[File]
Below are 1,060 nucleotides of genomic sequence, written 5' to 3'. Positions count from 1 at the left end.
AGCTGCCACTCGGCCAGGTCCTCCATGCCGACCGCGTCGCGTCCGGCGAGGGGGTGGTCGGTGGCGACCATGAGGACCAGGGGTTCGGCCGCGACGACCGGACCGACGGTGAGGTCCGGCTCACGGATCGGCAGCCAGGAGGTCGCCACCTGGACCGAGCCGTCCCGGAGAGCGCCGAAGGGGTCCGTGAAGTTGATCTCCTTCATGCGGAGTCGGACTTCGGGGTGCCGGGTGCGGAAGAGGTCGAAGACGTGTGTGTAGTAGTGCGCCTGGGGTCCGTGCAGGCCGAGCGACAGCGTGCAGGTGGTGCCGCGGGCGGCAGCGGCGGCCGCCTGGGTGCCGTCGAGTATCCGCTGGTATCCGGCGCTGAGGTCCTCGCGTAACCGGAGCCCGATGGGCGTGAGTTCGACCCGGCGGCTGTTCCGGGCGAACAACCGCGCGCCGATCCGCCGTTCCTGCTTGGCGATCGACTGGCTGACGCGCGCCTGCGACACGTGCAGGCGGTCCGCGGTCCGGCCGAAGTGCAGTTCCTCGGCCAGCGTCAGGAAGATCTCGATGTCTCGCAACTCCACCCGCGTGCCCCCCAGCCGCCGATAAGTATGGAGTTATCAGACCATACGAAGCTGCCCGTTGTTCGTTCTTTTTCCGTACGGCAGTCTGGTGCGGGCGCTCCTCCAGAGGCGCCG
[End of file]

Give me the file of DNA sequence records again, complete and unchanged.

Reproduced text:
Below are 1,060 nucleotides of genomic sequence, written 5' to 3'. Positions count from 1 at the left end.
AGCTGCCACTCGGCCAGGTCCTCCATGCCGACCGCGTCGCGTCCGGCGAGGGGGTGGTCGGTGGCGACCATGAGGACCAGGGGTTCGGCCGCGACGACCGGACCGACGGTGAGGTCCGGCTCACGGATCGGCAGCCAGGAGGTCGCCACCTGGACCGAGCCGTCCCGGAGAGCGCCGAAGGGGTCCGTGAAGTTGATCTCCTTCATGCGGAGTCGGACTTCGGGGTGCCGGGTGCGGAAGAGGTCGAAGACGTGTGTGTAGTAGTGCGCCTGGGGTCCGTGCAGGCCGAGCGACAGCGTGCAGGTGGTGCCGCGGGCGGCAGCGGCGGCCGCCTGGGTGCCGTCGAGTATCCGCTGGTATCCGGCGCTGAGGTCCTCGCGTAACCGGAGCCCGATGGGCGTGAGTTCGACCCGGCGGCTGTTCCGGGCGAACAACCGCGCGCCGATCCGCCGTTCCTGCTTGGCGATCGACTGGCTGACGCGCGCCTGCGACACGTGCAGGCGGTCCGCGGTCCGGCCGAAGTGCAGTTCCTCGGCCAGCGTCAGGAAGATCTCGATGTCTCGCAACTCCACCCGCGTGCCCCCCAGCCGCCGATAAGTATGGAGTTATCAGACCATACGAAGCTGCCCGTTGTTCGTTCTTTTTCCGTACGGCAGTCTGGTGCGGGCGCTCCTCCAGAGGCGCCG